The new marketplaces are supposed to take the confusion and anxiety out of buying private health insurance for individuals and families who buy their coverage directly. Exchanges are meant to have the feel of an online travel site, an Expedia or Orbitz.
Exchanges will also offer some relief from sticker shock. Under the new law, about 8 in 10 customers in the new marketplaces will be eligible for income-based federal aid to help pay their premiums.
Small firms will have separate access to their own exchanges.
The approvals announced Thursday are provisional; administration officials said more work remained to be done before they would issue final sign-offs.
The GOP-led states conditionally approved are Idaho, Nevada, New Mexico, and Utah. Idaho and Utah have Republican governors and legislatures. Nevada and New Mexico have GOP governors, but Democrats control their legislatures.
A fifth Republican-led state, Mississippi, may yet win approval.
The federal government will set up and run the new marketplaces in states that opt out of playing any role, and 19 Republican-led states have taken that route, including New Jersey and Pennsylvania.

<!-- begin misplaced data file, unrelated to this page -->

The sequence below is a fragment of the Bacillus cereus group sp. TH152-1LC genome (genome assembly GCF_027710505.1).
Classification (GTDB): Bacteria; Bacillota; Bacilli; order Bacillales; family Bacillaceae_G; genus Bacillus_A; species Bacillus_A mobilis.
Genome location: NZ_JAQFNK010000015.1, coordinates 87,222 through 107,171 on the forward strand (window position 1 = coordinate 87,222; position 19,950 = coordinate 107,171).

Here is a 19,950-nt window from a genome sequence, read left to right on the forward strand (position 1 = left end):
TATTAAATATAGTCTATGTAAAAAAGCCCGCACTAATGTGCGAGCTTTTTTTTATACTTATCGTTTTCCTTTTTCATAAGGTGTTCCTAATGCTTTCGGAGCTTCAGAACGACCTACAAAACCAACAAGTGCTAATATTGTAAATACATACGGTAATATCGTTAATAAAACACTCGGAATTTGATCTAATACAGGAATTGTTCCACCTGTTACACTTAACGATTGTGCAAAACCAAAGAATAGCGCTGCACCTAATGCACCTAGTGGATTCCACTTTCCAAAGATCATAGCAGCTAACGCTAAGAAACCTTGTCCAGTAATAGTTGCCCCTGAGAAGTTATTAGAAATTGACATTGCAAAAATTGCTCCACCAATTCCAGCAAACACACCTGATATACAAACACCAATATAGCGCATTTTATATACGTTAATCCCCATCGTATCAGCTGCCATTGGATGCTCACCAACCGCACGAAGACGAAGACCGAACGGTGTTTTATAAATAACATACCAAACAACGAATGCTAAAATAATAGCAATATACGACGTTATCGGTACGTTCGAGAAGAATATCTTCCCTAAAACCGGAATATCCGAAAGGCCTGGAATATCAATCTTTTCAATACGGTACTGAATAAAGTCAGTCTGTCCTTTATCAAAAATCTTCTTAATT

The rest of the states are pursuing partnerships with Washington or still mulling their options.
Two states, Arkansas and Delaware, have been approved for partnerships. The state will handle consumer issues and oversee health plans while Washington does the back-office tasks of enrolling consumers.
Originally a Republican idea, exchanges won bipartisan support, only to be abandoned by many in the GOP once they were put in Obama's health-care law.
The basic concept is that setting up a marketplace with clear-cut rules would benefit consumers and encourage insurers to compete, helping keep costs low. Former Massachusetts Gov. Mitt Romney set up an exchange in that state under his 2006 health-care overhaul law.